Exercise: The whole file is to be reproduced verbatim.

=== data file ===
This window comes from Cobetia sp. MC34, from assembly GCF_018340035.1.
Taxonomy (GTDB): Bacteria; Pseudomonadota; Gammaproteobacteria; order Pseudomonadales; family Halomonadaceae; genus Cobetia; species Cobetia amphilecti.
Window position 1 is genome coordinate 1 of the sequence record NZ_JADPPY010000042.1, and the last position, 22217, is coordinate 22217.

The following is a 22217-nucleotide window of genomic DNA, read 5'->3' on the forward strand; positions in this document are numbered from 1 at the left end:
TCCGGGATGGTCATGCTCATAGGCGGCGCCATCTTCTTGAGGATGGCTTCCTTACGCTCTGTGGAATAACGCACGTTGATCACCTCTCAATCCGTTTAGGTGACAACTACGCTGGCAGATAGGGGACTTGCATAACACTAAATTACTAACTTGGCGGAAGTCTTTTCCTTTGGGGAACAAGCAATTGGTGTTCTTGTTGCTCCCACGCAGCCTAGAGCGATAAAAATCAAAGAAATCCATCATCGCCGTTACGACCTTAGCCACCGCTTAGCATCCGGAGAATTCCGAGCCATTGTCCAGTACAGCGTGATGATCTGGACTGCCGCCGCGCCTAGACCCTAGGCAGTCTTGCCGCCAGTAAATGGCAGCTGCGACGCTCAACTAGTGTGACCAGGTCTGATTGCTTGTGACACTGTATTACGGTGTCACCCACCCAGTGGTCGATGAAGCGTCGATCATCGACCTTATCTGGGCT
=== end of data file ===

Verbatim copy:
This window comes from Cobetia sp. MC34, from assembly GCF_018340035.1.
Taxonomy (GTDB): Bacteria; Pseudomonadota; Gammaproteobacteria; order Pseudomonadales; family Halomonadaceae; genus Cobetia; species Cobetia amphilecti.
Window position 1 is genome coordinate 1 of the sequence record NZ_JADPPY010000042.1, and the last position, 22217, is coordinate 22217.

The following is a 22217-nucleotide window of genomic DNA, read 5'->3' on the forward strand; positions in this document are numbered from 1 at the left end:
TCCGGGATGGTCATGCTCATAGGCGGCGCCATCTTCTTGAGGATGGCTTCCTTACGCTCTGTGGAATAACGCACGTTGATCACCTCTCAATCCGTTTAGGTGACAACTACGCTGGCAGATAGGGGACTTGCATAACACTAAATTACTAACTTGGCGGAAGTCTTTTCCTTTGGGGAACAAGCAATTGGTGTTCTTGTTGCTCCCACGCAGCCTAGAGCGATAAAAATCAAAGAAATCCATCATCGCCGTTACGACCTTAGCCACCGCTTAGCATCCGGAGAATTCCGAGCCATTGTCCAGTACAGCGTGATGATCTGGACTGCCGCCGCGCCTAGACCCTAGGCAGTCTTGCCGCCAGTAAATGGCAGCTGCGACGCTCAACTAGTGTGACCAGGTCTGATTGCTTGTGACACTGTATTACGGTGTCACCCACCCAGTGGTCGATGAAGCGTCGATCATCGACCTTATCTGGGCT